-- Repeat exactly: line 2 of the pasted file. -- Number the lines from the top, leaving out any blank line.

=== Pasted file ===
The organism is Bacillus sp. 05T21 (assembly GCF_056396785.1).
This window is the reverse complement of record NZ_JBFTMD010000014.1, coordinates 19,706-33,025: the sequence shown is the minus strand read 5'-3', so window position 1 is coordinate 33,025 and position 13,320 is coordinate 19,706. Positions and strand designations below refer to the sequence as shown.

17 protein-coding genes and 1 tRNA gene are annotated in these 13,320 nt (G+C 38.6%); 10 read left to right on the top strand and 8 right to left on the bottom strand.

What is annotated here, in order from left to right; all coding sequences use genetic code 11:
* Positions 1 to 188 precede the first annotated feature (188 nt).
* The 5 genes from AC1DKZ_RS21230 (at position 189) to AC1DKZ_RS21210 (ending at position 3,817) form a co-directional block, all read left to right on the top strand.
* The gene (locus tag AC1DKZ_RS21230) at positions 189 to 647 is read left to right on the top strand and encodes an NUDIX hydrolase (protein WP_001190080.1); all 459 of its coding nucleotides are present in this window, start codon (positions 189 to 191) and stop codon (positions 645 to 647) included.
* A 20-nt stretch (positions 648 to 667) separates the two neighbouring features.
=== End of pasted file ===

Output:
This window is the reverse complement of record NZ_JBFTMD010000014.1, coordinates 19,706-33,025: the sequence shown is the minus strand read 5'-3', so window position 1 is coordinate 33,025 and position 13,320 is coordinate 19,706. Positions and strand designations below refer to the sequence as shown.